GOP senator slams his own party for focusing more on winning elections than finding a real solution for gun violence

GOP senator slams his own party for focusing more on winning elections than finding a real solution for gun violence
Image via Wikimedia Commons / Gage Skidmore

Sen. Kevin Cramer (R-N.D.) is not pleased with the Republican Party's priorities as the November midterm elections approach. According to HuffPost, Cramer recently suggested that his party is more focused on winning elections than being proactive in combatting gun control.

Speaking to reporters on Tuesday, June 14, Cramer said, “I think we’re more interested in the red wave than we are in red flags, quite honestly, as Republicans, and we have a pretty good opportunity to do that."

Cramer's remarks come as a bipartisan group of lawmakers work to craft a proposed piece of legislation for the adoption of “'red flag' laws that would allow authorities to temporarily seize firearms from people determined to be a danger to themselves or others," per HuffPost.

Senate Minority Leader Mitch McConnell (R-Ky.) has also suggested that he will throw his support behind the proposed bill. During his weekly press conference, the top-ranking Republican lawmaker noted that he is "comfortable" with the framework.

“I’m comfortable with the framework and if the legislation ends up reflecting what the framework indicates, I’ll be supportive,” the Kentucky Republican said, adding that a substantial number of gun owners have also shown support for the initiative.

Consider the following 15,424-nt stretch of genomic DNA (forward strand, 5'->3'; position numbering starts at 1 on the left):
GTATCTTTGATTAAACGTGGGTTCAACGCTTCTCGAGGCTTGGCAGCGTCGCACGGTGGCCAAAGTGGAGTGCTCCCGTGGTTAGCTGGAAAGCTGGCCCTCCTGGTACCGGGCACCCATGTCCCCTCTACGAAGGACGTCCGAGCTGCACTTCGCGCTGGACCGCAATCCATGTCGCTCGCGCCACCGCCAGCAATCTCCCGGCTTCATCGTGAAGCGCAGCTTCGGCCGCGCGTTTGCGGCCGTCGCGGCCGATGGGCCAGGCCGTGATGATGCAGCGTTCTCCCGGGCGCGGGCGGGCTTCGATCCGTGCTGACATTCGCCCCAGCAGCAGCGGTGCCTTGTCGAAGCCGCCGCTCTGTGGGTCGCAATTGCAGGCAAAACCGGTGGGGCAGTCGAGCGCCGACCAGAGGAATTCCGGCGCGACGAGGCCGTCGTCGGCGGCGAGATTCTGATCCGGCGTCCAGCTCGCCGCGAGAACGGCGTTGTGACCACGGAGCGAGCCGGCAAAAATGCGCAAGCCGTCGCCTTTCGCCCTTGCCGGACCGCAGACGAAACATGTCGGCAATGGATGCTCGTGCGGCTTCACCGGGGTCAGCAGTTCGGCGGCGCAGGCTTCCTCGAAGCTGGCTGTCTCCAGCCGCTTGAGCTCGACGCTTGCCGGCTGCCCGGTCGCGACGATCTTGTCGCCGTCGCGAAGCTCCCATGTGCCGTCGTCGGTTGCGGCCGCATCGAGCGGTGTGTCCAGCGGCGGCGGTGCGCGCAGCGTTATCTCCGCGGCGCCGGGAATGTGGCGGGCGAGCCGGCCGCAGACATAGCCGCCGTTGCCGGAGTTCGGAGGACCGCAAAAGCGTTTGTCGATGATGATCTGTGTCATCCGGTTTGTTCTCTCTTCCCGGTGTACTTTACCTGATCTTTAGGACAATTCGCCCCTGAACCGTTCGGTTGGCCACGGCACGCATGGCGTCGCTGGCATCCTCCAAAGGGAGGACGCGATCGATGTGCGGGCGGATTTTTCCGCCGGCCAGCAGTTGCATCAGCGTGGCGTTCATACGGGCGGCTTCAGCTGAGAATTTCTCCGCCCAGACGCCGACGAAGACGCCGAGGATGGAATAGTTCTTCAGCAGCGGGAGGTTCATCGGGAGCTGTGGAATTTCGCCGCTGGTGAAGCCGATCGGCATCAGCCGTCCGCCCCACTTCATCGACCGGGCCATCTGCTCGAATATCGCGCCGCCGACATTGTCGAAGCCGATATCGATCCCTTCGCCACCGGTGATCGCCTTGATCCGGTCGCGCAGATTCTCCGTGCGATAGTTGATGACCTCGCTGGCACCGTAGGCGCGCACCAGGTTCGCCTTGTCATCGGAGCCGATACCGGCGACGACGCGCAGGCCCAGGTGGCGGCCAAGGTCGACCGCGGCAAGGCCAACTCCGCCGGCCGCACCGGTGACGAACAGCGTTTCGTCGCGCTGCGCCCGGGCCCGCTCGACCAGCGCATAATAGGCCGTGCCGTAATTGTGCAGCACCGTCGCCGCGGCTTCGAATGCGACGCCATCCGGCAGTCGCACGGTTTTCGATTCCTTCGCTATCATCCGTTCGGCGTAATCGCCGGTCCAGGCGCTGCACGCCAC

However, other Republican lawmakers have expressed concern about the "red flag" laws as they believe they could ultimately be a violation of due process rights. “If we’re not going to pass a federal red flag [law], why would we incentivize states to do something that we think is a bad idea?” Cramer asked.

In wake of the discussions about "red flag" laws, the National Rifle Association (NRA) has remained relatively silent on its stance regarding the framework. Many Republican lawmakers have taken a similar position out of fear of blowback with the impending midterm elections.

When asked if his support of gun control could hamper his chances of re-election, Cramer said, “I suppose it could but I think people overwhelmingly want us to do something.”

However, Democrats have a more firm perspective on things and argue such laws would not violate due process.

“The amount of money in this bill for red flags is frankly going to be dwarfed by the amount of money for school safety and mental health,” said Sen. Chris Murphy (D-Conn.), who serves as Democrats' leading negotiator of the proposed bill.

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